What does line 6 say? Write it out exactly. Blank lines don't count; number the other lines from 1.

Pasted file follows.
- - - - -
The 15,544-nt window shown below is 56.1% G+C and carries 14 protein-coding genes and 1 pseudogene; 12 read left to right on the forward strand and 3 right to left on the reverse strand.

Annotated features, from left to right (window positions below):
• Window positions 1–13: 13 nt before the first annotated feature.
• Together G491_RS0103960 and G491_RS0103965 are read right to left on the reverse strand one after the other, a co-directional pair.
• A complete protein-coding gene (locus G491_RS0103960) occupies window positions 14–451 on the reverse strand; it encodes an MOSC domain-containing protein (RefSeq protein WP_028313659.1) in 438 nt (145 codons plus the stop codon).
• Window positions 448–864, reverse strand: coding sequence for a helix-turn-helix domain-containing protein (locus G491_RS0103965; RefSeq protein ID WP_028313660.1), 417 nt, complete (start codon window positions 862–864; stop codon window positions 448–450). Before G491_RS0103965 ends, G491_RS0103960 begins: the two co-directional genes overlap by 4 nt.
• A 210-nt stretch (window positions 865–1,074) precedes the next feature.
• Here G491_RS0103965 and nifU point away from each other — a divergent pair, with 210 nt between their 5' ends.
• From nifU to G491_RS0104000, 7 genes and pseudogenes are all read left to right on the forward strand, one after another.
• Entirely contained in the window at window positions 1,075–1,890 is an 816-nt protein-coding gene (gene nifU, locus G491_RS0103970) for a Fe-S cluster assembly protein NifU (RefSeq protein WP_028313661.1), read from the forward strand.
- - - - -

• Window positions 448–864, reverse strand: coding sequence for a helix-turn-helix domain-containing protein (locus G491_RS0103965; RefSeq protein ID WP_028313660.1), 417 nt, complete (start codon window positions 862–864; stop codon window positions 448–450). Before G491_RS0103965 ends, G491_RS0103960 begins: the two co-directional genes overlap by 4 nt.